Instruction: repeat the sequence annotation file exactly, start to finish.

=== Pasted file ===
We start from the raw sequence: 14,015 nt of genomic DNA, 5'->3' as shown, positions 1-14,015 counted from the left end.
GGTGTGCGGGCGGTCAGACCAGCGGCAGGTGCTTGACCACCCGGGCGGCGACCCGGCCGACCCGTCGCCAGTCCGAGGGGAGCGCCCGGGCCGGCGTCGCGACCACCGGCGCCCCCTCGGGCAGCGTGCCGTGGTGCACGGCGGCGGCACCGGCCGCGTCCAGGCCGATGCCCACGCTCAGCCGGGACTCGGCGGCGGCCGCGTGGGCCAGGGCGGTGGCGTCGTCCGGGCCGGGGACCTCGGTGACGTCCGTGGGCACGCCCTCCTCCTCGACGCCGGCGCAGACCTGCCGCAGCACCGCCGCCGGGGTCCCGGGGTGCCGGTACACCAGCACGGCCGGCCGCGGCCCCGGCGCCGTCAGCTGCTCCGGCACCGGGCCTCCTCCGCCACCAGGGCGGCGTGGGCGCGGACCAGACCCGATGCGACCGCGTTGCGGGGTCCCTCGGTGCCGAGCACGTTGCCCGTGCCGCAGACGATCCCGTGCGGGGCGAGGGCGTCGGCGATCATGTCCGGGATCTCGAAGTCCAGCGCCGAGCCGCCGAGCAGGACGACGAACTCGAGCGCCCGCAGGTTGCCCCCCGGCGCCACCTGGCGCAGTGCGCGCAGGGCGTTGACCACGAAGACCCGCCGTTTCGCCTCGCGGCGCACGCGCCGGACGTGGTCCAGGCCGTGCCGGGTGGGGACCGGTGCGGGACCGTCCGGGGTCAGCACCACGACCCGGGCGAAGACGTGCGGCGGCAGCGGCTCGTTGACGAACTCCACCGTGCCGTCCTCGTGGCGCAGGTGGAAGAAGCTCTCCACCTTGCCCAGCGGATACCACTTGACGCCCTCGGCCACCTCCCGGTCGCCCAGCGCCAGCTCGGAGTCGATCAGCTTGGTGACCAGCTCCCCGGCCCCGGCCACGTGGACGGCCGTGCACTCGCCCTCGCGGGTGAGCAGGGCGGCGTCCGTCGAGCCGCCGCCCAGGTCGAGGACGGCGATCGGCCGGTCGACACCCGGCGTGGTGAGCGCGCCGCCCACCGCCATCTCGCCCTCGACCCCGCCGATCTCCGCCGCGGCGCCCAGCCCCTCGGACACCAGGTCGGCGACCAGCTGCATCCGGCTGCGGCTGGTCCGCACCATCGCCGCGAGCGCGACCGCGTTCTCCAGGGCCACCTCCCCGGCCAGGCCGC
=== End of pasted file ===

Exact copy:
We start from the raw sequence: 14,015 nt of genomic DNA, 5'->3' as shown, positions 1-14,015 counted from the left end.
GGTGTGCGGGCGGTCAGACCAGCGGCAGGTGCTTGACCACCCGGGCGGCGACCCGGCCGACCCGTCGCCAGTCCGAGGGGAGCGCCCGGGCCGGCGTCGCGACCACCGGCGCCCCCTCGGGCAGCGTGCCGTGGTGCACGGCGGCGGCACCGGCCGCGTCCAGGCCGATGCCCACGCTCAGCCGGGACTCGGCGGCGGCCGCGTGGGCCAGGGCGGTGGCGTCGTCCGGGCCGGGGACCTCGGTGACGTCCGTGGGCACGCCCTCCTCCTCGACGCCGGCGCAGACCTGCCGCAGCACCGCCGCCGGGGTCCCGGGGTGCCGGTACACCAGCACGGCCGGCCGCGGCCCCGGCGCCGTCAGCTGCTCCGGCACCGGGCCTCCTCCGCCACCAGGGCGGCGTGGGCGCGGACCAGACCCGATGCGACCGCGTTGCGGGGTCCCTCGGTGCCGAGCACGTTGCCCGTGCCGCAGACGATCCCGTGCGGGGCGAGGGCGTCGGCGATCATGTCCGGGATCTCGAAGTCCAGCGCCGAGCCGCCGAGCAGGACGACGAACTCGAGCGCCCGCAGGTTGCCCCCCGGCGCCACCTGGCGCAGTGCGCGCAGGGCGTTGACCACGAAGACCCGCCGTTTCGCCTCGCGGCGCACGCGCCGGACGTGGTCCAGGCCGTGCCGGGTGGGGACCGGTGCGGGACCGTCCGGGGTCAGCACCACGACCCGGGCGAAGACGTGCGGCGGCAGCGGCTCGTTGACGAACTCCACCGTGCCGTCCTCGTGGCGCAGGTGGAAGAAGCTCTCCACCTTGCCCAGCGGATACCACTTGACGCCCTCGGCCACCTCCCGGTCGCCCAGCGCCAGCTCGGAGTCGATCAGCTTGGTGACCAGCTCCCCGGCCCCGGCCACGTGGACGGCCGTGCACTCGCCCTCGCGGGTGAGCAGGGCGGCGTCCGTCGAGCCGCCGCCCAGGTCGAGGACGGCGATCGGCCGGTCGACACCCGGCGTGGTGAGCGCGCCGCCCACCGCCATCTCGCCCTCGACCCCGCCGATCTCCGCCGCGGCGCCCAGCCCCTCGGACACCAGGTCGGCGACCAGCTGCATCCGGCTGCGGCTGGTCCGCACCATCGCCGCGAGCGCGACCGCGTTCTCCAGGGCCACCTCCCCGGCCAGGCCGC